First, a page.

When to Visit Vietnam

Vietnam

When you visit depends largely on your priorities and Vietnamese weather patterns—Vietnam has a dry, cooler season and a hot, rainy season. Most visitors plant their vacations for the summer, but travelers should keep in mind that June to July in Vietnam is rainy and extremely humid, although the rain typically only lasts part of the day. You should also keep in mind a few important national holidays, like the lunar New Year.

From April to November is the rainy season. South Vietnam is especially prone to flooding during this time. During the dry season, November to March, the temperatures are significantly cooler in North Vietnam. Some visitors like visiting during the tail end of the rainy season because of the lushness that results from the torrential downpours. While rainy, this is also a busy time for harvesting and fishing, and can be a good time to visit to see villagers at their busiest.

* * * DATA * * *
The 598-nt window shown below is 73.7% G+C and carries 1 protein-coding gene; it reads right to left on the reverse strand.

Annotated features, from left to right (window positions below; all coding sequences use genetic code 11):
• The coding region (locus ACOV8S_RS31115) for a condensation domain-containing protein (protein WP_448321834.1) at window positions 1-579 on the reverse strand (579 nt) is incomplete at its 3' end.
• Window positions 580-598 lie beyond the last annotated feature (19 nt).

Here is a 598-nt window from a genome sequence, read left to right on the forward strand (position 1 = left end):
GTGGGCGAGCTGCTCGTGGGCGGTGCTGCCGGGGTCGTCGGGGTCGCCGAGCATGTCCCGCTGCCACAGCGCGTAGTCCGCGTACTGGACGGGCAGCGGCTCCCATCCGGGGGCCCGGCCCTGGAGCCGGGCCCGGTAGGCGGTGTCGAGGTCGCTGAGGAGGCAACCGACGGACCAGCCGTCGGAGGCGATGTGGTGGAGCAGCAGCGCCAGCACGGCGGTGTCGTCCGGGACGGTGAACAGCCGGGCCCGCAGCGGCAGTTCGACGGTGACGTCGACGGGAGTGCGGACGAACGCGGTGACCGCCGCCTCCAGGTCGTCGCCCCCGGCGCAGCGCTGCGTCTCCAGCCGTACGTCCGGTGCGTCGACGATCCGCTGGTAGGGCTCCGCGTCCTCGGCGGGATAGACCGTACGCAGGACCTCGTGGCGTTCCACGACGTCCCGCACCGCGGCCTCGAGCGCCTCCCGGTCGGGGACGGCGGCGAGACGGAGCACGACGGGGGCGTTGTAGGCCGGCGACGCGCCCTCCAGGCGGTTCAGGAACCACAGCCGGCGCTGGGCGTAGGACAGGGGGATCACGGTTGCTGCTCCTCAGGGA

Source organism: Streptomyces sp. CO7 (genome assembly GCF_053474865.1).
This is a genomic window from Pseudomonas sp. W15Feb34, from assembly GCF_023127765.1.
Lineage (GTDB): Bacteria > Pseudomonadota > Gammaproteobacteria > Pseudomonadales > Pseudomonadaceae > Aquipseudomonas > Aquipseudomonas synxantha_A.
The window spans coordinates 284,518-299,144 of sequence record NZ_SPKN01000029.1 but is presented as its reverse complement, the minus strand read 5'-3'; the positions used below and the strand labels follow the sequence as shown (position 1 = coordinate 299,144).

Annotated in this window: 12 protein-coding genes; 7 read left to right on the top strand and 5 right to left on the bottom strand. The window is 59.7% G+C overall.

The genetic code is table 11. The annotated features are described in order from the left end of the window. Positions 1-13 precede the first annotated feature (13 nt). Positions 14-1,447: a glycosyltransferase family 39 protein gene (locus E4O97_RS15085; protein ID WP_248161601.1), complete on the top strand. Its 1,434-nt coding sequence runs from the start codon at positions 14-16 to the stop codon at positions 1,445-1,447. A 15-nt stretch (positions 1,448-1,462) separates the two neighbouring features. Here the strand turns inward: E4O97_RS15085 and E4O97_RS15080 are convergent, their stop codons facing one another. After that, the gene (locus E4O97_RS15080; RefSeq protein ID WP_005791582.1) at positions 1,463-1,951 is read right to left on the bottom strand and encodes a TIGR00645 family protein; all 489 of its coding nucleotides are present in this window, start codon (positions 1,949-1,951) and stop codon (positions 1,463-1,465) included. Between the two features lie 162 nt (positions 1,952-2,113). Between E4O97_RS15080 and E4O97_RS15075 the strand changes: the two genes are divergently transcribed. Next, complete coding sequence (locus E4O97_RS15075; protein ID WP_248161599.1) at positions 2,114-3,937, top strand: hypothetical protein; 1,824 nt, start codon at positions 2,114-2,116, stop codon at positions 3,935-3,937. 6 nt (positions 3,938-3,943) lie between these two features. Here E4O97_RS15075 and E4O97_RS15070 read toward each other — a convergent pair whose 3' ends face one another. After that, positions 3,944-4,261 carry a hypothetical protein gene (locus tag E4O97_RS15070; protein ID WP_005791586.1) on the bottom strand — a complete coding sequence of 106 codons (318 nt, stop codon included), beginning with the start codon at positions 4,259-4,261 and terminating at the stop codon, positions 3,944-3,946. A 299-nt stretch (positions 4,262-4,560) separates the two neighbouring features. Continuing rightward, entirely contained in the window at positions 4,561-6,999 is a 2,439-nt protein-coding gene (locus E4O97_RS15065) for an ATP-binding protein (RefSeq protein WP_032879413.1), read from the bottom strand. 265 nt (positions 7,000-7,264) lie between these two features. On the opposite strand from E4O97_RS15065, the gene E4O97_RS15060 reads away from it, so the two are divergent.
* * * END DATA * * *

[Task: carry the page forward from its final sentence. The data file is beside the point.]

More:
It can get quite cold in the mountains of Vietnam from December to February, but this is also when you’ll encounter the least amounts of tourists. This can be a more peaceful time to explore villages and meet locals around Sapa and Mount Fansipan. If you’re interested in photography, however, you should visit between August and September, when the fields turn from a rich green to bright gold.

The lunar New Year, or “Tet,” is Vietnam’s biggest national holiday. It takes place sometime around February, although the exact date changes every year. You may want to see some part of this celebration, but it’s generally considered a less ideal time to visit, as this is when many Vietnamese families choose to travel and more businesses are likely to be closed. Read more about Vietnamese holidays in our Holiday and Festival Travel Guide.

Following the New Year, it’s considered an auspicious time to travel to religious sites. Visitors should keep in mind that this is when temples and religious sites tend to be the busiest. Again, this isn’t a reason not to go—you might be interested to see a busy pilgrimage site—but it’s something to keep in mind if you prefer having the place yourself.